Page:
Oh yes, while I'm at it. @I got one two weeks ago ...
Just so's you know. *All* the users do this, all the time. You just discovered one, single instance.
I did a wireless project a coupla years back and was surprised/not to find how many people on trains leave their WiFi switched on in ad-hoc mode, and/or Bluetooth with show and tell everyone what you've got. It can be a lot of fun out there..
Never have been and, sad to say, probably never will be.
A big problem, already obliquely mentioned in an earlier reply, is that UI details are decided by IT people, who generally are not particularly good about usability issues.
Take for example, something as simple as sending an email to a group of people. It's a regular failing for all the addresses to be stuffed into the To: header, with the result that all recipients see all the addresses. In theory, BCC should be used, but even when whined at in a loud, obnoxious, buzz saw-like voice with a pronounced nasal edge, I've seen an offender in this matter repeat the mistake within very few months.
One has to ask why email clients allow more than one address in the To: header at all, and why they don't automatically switch to BCC when more than one recipient is specified. Yes, yes, I know, we have to allow flexibility in case some geek needs to expose a mass of email addresses via To:.
Then there are the programs that are coy about which preferences settings are global to all documents opened and which apply only to one document. I will name no names.
Simply put, users do not want to burden themselves with endless geeky detail. They will listen to you, but they won't hear you. And that applies to admonitions about security as much as to the sending of mass emails.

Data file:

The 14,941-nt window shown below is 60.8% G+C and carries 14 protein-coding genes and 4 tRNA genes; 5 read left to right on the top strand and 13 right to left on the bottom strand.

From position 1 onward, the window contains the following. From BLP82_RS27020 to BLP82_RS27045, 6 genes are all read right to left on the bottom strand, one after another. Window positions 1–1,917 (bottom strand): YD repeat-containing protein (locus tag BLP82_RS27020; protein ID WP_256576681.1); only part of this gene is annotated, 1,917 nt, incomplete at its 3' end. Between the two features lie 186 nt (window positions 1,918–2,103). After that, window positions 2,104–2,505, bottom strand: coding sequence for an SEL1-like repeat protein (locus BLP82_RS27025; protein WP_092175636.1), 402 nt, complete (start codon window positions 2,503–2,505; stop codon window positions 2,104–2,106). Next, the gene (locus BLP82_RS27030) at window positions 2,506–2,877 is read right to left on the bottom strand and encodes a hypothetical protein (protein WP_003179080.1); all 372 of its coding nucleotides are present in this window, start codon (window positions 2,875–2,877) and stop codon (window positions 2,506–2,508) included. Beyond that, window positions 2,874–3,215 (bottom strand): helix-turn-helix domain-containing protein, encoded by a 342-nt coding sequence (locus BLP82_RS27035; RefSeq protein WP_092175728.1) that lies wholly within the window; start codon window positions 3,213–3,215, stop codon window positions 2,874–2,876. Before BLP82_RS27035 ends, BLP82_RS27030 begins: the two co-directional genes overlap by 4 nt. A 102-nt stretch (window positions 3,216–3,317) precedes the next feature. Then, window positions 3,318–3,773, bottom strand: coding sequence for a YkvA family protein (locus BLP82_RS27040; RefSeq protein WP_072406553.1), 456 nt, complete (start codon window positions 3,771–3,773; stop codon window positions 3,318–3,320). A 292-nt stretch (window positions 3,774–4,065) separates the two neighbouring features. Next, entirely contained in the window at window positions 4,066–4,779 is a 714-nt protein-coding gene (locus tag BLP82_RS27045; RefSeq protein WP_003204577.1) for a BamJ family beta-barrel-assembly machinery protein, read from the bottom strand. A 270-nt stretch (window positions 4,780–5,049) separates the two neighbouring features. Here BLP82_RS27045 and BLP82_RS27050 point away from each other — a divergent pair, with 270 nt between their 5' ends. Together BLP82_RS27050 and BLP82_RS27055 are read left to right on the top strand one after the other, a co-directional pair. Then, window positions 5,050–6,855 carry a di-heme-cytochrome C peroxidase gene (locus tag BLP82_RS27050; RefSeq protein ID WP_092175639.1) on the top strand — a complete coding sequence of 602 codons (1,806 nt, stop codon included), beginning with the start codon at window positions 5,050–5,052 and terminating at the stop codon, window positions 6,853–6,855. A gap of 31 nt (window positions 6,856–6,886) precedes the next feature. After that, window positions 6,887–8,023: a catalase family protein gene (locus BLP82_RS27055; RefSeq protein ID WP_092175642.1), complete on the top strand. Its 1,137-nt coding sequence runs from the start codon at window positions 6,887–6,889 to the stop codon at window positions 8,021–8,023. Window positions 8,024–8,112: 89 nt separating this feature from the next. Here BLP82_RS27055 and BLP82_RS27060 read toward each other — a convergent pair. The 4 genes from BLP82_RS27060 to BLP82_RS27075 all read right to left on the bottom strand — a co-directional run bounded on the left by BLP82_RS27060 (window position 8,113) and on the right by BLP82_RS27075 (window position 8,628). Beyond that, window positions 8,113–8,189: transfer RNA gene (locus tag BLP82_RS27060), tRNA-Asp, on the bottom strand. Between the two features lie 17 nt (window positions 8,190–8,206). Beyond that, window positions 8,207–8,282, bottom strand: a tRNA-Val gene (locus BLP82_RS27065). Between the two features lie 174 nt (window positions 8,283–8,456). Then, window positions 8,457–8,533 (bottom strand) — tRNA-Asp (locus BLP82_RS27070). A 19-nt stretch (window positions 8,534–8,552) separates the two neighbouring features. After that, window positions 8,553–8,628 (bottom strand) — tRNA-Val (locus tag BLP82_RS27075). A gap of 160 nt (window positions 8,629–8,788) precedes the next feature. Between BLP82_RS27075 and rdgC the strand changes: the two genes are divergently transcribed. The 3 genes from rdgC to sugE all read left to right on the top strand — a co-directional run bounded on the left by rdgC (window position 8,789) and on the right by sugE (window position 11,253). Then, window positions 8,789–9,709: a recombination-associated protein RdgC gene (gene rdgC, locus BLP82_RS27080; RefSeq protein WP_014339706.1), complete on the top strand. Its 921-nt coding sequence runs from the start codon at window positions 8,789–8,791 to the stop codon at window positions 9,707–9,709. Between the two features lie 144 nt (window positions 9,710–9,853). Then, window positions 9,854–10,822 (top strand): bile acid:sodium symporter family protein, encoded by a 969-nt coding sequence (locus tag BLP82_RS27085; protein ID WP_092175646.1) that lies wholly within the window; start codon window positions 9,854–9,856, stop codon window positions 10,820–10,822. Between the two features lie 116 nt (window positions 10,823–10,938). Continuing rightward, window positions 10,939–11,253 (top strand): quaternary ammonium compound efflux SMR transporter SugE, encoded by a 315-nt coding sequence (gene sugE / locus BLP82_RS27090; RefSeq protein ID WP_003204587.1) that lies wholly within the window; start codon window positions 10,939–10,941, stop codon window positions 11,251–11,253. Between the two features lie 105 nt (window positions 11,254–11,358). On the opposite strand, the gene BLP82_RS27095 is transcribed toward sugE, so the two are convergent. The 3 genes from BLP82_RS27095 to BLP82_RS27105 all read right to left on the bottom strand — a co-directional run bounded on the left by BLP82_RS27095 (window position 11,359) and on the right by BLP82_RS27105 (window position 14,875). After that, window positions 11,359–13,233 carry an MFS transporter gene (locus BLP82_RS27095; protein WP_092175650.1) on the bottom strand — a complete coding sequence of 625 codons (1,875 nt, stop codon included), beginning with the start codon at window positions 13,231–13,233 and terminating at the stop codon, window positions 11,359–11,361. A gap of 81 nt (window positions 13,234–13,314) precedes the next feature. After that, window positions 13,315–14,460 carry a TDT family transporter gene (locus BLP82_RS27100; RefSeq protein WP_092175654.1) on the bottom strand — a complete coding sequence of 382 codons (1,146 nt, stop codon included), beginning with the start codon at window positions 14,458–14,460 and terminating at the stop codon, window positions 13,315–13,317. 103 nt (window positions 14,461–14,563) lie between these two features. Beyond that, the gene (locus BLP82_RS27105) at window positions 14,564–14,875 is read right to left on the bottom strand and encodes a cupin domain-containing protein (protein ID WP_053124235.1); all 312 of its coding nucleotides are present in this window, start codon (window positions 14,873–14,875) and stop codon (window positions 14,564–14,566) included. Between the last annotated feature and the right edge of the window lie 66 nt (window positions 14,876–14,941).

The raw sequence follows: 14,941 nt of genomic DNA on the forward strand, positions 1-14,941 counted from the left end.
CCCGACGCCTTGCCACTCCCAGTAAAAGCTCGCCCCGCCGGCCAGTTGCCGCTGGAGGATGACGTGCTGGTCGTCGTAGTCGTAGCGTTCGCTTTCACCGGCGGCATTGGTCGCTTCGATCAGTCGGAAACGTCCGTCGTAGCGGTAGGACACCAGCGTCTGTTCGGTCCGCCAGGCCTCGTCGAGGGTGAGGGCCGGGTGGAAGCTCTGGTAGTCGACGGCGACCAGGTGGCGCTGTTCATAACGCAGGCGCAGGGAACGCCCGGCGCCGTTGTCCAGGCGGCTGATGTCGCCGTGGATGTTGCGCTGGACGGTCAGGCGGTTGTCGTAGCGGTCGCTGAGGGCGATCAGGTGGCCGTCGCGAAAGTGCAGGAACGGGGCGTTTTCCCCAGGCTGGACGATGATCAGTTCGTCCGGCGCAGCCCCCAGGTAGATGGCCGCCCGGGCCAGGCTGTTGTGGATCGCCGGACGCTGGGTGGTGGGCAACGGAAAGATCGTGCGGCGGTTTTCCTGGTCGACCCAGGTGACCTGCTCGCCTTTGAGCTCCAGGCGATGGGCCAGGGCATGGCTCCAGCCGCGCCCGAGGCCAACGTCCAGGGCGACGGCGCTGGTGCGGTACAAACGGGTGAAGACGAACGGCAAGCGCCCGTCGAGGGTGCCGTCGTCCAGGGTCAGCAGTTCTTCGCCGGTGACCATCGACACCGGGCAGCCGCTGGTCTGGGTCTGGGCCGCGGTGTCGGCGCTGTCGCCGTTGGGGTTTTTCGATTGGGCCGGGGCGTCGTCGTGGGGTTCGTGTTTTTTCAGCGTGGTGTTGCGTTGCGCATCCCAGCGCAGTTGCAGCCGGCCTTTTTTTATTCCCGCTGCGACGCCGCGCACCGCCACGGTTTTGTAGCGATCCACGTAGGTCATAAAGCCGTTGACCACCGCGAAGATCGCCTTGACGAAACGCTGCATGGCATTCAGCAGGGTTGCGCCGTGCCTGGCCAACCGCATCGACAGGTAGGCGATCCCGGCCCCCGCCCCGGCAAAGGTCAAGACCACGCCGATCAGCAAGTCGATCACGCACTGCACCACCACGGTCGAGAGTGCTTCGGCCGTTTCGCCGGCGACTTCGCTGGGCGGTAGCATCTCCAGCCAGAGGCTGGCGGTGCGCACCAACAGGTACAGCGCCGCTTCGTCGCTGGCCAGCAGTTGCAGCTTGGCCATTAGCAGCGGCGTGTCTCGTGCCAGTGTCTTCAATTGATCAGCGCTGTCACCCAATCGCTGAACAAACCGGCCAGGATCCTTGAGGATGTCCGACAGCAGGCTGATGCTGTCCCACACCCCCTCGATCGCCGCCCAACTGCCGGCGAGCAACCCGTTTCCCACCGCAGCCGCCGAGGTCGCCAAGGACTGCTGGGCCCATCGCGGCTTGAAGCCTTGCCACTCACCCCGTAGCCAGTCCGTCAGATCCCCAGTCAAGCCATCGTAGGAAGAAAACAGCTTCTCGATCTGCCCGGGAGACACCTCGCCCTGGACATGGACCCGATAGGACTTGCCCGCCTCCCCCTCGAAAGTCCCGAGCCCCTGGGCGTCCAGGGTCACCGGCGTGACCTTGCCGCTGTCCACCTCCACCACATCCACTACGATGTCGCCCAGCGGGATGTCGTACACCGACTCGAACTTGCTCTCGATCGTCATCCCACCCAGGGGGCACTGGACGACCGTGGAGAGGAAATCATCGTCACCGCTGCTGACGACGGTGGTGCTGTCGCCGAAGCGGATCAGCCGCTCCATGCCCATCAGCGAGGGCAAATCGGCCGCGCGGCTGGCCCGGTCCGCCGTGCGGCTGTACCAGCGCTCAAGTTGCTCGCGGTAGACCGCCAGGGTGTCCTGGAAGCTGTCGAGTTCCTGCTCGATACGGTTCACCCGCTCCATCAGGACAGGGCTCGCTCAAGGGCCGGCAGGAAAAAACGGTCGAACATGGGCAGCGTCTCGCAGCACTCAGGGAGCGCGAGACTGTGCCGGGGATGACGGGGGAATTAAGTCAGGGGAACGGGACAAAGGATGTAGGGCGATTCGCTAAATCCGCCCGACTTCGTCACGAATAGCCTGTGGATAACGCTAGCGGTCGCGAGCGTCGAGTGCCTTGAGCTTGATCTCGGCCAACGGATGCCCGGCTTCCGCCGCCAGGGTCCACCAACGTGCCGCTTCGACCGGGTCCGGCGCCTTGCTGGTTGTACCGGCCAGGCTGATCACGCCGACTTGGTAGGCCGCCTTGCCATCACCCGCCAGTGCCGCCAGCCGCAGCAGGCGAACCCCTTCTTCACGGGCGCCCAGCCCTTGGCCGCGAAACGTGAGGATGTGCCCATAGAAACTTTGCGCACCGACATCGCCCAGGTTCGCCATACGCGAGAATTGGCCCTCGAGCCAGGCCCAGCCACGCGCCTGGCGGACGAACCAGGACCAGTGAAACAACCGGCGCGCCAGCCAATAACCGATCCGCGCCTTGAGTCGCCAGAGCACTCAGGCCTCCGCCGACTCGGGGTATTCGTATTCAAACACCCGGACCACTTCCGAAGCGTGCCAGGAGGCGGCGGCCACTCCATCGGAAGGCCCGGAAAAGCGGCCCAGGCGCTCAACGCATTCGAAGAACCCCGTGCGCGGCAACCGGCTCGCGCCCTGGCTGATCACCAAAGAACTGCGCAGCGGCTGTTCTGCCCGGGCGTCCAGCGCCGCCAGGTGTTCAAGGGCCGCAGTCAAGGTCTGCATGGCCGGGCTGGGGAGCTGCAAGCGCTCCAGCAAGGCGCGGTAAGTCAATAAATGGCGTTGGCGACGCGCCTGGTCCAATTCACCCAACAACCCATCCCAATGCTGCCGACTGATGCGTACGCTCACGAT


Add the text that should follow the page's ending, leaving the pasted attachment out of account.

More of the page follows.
I do not know what the solution might be -- if there is one.
It's shared responsibilities really. The first responsibility is with IT to implement security policies and enforce them in a way that doesn't get in the way of the user. As an example, where I currently work, the standard laptop install includes a BIOS password (setup so that the password is also required to come out of hibernation or reboot), full disk encryption, automated user file backup and a proxy that forces you to go through VPN if you want to access the internet from a network that is not the company's network. We are also all issued with a security token to access the VPN or some web enabled services from any computer. Accounts are locked up with standard priviledges. You can request temporary admin priviledges but you have to specify why. None of this really interferes with actual work so there is no real incentive to bypass it.
There are other things that you could consider doing, such as:
- issue employee with an encrypted USB key (such as an IronKey: www.ironkey.com) and tell them that if they want to transfer files on a USB key, they have to use that one, no personal key allowed => you enable them to do what they want but on your terms and in a secure manner
- use features like the "guest session" on Ubuntu 8.10 so that they can let someone else use their laptop temporarilly in a restricted session that is wiped out when finished
Of course, with such a setup, there are a lot of things a user could do, such as:
- leave his laptop on the train,
- burn important data to a non-encrypted CD and forget that CD in the pub (does anybody know of any software that is easy to use that can produce encrypted CDs?),
- write down all his passwords on a post-it note stuck to the laptop along with the security token
And that's where you should educate your users. Make sure the policy is clear and easily accessible. Then make sure all employees know why the policy is in place and what are the consequences of not following it.
At the end of the day, it's the usual conundrum of giving users the possibility to do what they want, while being in control of what they can do.
Well, ... doesn't that mean that there is a suitable marketing initiative for a suitable product at the right price?